Scheduled Flows for the Win


An #AwesomeAdmin for a non-profit art school recently reached out to me with a problem. She adopted the school’s org a while back and has helped them make small changes over time. This #AwesomeAdmin, Sam, (real names have been changed) got a frantic email from the school’s program administrator saying that Salesforce was broken! As it turns out, some years-old custom rollup fields no longer worked. 

The fields showed the number of students (Contacts) in each household (Account) that were enrolled in a program (custom object) and listed all the primary and secondary programs for all the students in the household. The school’s enrollment window had already started, so any delay in finding a solution would mean more data that would need to be cleaned up. Sam needed to fix things, and fast. 

Fortunately for Sam, we have a declarative solution. Check out how scheduled flows helped her and how you might use them, too: 

What Is a Scheduled Flow and Why Should I Use It?

Scheduled Flows were released in Winter ‘20. They give you the ability to run an autolaunched flow (one that doesn’t have a user interface screen) on a daily or weekly schedule. Why would you want to do this?

There are a lot of reasons why it might help to delay or schedule the processing of automation. You may want the automation to run at a specific time due to integration with other systems, or specific data requirements. In Sam’s case, the art school is already behind the ball. Their student data is being changed and the Account data is becoming more and more out of date. Whatever reasons you may have for using them, Scheduled Flows are a nice option to keep in your back pocket. 

The Flow Overview

For those more familiar with Flow, here’s a quick overview (there’s a detailed play-by-play just ahead). This flow has six basic elements that we will look at in-depth below. Like all flows, we have a “Start” element. This allows us to set the rules around when the flow runs; we will use it to schedule the flow and choose our starting data. 

scheduled flows start element

Next is a “Get Records” element where we will get the student Contact records that relate to the household Account. We will then review each student with the “Loop” element. For each student in the loop, we will (using two “Assignment” elements) update our rollup and add a semicolon.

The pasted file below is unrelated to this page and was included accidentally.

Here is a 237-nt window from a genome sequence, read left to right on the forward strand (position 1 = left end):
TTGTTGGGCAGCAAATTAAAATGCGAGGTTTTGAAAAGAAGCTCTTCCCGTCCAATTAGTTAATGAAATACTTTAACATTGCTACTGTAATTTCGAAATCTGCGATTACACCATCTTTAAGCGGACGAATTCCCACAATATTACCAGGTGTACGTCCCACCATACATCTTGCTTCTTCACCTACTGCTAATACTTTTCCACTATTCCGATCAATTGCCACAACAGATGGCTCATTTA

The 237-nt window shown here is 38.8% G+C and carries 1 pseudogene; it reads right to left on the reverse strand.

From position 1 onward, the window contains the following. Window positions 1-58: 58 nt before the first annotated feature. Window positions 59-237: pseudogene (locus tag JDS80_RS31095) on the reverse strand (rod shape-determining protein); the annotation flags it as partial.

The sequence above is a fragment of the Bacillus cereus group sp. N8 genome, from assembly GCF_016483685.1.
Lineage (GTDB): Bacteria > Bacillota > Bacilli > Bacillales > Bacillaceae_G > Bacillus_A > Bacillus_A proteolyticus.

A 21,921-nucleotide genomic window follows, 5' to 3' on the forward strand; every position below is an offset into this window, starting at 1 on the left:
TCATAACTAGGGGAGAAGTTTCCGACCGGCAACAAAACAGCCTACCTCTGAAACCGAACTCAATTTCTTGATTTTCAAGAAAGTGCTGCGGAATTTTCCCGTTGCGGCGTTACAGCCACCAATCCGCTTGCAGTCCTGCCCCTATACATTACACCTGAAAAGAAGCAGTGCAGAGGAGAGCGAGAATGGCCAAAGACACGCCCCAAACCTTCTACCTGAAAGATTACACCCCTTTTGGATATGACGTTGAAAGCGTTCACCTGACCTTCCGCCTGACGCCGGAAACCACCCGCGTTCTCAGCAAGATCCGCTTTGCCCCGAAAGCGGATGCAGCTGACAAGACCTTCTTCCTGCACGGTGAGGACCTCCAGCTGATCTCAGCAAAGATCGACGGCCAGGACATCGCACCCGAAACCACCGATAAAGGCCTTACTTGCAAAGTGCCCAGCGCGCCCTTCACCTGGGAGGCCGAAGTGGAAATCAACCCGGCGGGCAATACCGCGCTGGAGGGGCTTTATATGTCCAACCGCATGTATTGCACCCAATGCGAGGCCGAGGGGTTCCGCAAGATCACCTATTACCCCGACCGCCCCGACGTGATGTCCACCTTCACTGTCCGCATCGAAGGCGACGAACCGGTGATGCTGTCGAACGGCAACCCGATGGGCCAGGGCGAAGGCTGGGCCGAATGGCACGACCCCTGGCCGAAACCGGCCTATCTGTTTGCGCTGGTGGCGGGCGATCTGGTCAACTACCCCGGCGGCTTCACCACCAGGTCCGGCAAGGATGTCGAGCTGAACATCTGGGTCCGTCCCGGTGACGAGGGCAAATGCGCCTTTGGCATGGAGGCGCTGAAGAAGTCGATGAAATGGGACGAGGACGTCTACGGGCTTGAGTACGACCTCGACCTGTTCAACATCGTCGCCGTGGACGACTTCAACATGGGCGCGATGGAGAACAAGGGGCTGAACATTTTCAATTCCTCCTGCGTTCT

When there are no more students left, we will use the “Update Records” element to update the household account that started the flow. You can read the flow by following the arrows, starting from the leftmost “Start” element. 

The Play-by-Play

Within the Flow Builder, we can select the start node and change the Flow Trigger to Scheduled. We can then set the start date/time and frequency. We can also filter down the records that we want the flow to process. Sam set her flow to only look at Accounts with a Type of Household. Household accounts are standard with the Nonprofit Success Pack

edit a flow screen

Every record that the flow finds will be run through the flow on its own. There’s no need for Sam to create a loop to move through the Household Accounts. She can just create a flow that will count the number of Student records and collect their programs.

Sam is able to use a global variable, specifically {!$Record.Id} as the Id of the Account the flow is currently working on. She configures a Get Records element so that the flow pulls all the Student Contact records that relate to the Account.

edit get records field in a flow

Sam only needs some data from the Student records. She will always have the Id, but she also keeps the Program 1 and Program 2 fields. These are the text fields that have the values she needs to collect and put on the Account. Note that she’s storing All Records, not just the first one. 

edit get records in a flow

Sam uses a Loop Element to review each Student. Each record that passes into the loop goes into an Assignment Element. The one Assignment Element can do a lot of lifting. She creates a number variable to hold the number of students and adds 1 to it. She also creates text variables to store the running list of Program 1 and Program 2. She adds the Students’ programs to their respective variables.   

loop element in a flow

She realizes that adding the program names together won’t look good. If the first student’s program is Vocal Performance, and a second student’s program is Dance, then the result will be “Vocal PerformanceDance” and we can’t have that. Sam decides to, for the sake of simplicity, just create another assignment that adds a semicolon to the program variables after each loop. 

Sam connects the Assignments back to the Loop and adds an Update Record element. The record update will use the values from the Assignment element to update the account that the flow was currently processing. 

update record element in a flow

Sam sets the start time for the following Friday and activates her flow. She tells the nonprofit’s program administrator that everything will work out. That Friday, Flow auto-magically updates every household account with the rolled-up data and will run every Friday going forward. 

Flow may seem intimidating, but it’s worth playing with. Any work that required collecting records used to require code or a third-party application, but now #AwesomeAdmins can take charge with stronger automation tools that are available using declarative tools. If you’d like to start learning more about Flow, check out the Automate Your Business Processes with Lightning Flow trail on Trailhead.

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